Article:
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Big Pond or Big Fish?

The Big Pond appears to be full of clients. But the Big Fish are there too. Which is better: to be where there appears to be plenty of clients despite the big competition, or to be where there’s less opportunity, but less competition?

Statistical power laws say that number one in the market has two times the business of number two, who has two times the business of number three. Unless you’re number one or number two in a category, you’re fighting a million competitors for scraps out in the long tail.

If you’re Amazon, the long tail is fine. If you don’t have a way to fulfill 10 million long-tail orders a day, you may want to look into a smaller pond where you can be a big fish.

Or better, THE BIG FISH.

Positioning is all about staking your claim in your prospects’ and suspects’ minds. The long tail is a hard claim to state. The big fat head? That’s where you want to be.

So how do you find this smaller pond to be The Big Fish in?

You don’t find it.

You create it.

Your Own Pond: Finding Your Niche

If you can’t be number one in your business category, create a category to be number one in.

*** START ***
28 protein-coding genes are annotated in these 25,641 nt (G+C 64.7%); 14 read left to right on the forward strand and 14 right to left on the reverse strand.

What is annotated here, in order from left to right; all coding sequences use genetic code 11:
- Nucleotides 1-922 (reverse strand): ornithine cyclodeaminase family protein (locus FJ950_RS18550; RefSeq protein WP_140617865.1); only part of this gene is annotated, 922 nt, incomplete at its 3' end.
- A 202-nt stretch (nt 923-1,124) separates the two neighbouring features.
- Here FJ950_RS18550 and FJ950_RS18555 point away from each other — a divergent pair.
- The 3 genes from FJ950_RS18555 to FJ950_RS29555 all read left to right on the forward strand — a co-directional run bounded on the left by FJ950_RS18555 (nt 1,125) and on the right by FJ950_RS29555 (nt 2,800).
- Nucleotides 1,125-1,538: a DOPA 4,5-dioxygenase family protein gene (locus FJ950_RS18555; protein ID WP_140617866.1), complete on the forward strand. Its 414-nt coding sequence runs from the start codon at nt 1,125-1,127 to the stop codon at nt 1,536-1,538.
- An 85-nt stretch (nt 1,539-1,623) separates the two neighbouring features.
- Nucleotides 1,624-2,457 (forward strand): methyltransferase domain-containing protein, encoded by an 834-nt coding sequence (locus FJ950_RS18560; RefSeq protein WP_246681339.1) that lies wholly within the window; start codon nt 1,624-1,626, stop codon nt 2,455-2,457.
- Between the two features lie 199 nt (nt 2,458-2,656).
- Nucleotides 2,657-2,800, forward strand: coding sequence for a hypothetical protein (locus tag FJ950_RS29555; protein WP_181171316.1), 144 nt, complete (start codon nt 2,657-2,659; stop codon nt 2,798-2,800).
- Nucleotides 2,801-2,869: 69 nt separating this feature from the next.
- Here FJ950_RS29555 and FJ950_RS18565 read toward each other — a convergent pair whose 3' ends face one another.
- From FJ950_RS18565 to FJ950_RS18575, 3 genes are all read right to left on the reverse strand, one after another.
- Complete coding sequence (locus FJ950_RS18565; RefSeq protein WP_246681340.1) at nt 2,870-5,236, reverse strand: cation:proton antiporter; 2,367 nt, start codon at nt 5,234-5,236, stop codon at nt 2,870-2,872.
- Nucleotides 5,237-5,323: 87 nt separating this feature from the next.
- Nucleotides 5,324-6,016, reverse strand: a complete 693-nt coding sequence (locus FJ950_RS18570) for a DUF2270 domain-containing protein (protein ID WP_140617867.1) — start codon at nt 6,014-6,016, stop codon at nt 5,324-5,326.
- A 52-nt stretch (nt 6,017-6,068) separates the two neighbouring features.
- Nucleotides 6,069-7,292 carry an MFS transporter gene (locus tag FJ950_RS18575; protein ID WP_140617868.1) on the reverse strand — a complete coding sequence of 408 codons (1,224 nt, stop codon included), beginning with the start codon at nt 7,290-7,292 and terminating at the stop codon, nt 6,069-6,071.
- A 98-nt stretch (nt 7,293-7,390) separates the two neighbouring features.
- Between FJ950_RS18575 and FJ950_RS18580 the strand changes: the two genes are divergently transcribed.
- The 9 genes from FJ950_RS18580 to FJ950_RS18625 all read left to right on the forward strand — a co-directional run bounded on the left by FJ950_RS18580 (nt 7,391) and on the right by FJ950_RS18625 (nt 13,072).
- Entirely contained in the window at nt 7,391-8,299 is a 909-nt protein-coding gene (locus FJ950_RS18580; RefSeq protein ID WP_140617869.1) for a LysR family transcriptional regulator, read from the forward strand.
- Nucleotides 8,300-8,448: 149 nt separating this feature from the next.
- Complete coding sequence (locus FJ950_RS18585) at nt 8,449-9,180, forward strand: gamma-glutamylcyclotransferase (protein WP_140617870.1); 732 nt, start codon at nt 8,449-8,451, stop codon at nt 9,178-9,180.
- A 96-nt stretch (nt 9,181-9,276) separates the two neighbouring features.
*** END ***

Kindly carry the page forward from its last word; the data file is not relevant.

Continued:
For example, there are plenty of brand strategists. It’s too broad category to stand out. There are even quite a few brand strategists helping small businesses. So let’s narrow the niche even further.

How about brand strategies for small family owned businesses?

Not entrepreneurs. Not little businesses with a traditional employer/employee arrangement.

Does this make sense?

It’s small enough to have little or no direct competition. It’s large enough to provide opportunities. It’s a logical segment based on how the business is organized. And it’s a category where I have extensive experience.

In this pond, I can be THE BIG FISH.

But doesn’t swimming in a smaller pond mean you’ll miss out on some opportunities?

Not necessarily.

So there you are, being Big-Fishy in the Small Pond and you keep getting tangled in the weeds of FOMO, the fear that you’re missing out on clients and work because you’ve narrowed your niche.

Fear not, me fishies. You’re not missing much.

Two things are happening:

  1. Your peacock feathers, the consistent business personality of your branding, will help people find you who otherwise wouldn’t, clients who are even a better match than anything you’re missing out on.
  2. Existing clients will expand their use of your services because we trust specialists, even outside their specialty.

Here’s what that means:

If someone is brilliant at doing X we assume they’re brilliant at doing Y. It’s human nature. Tight specialization gives you an aura of expertise because you are an expert in your specialized Small Pond.

Specialize. Clearly define your niche. Carefully choose, and then display, the business personality you want to be known for.

Be the Big Fish.

Own that Pond.

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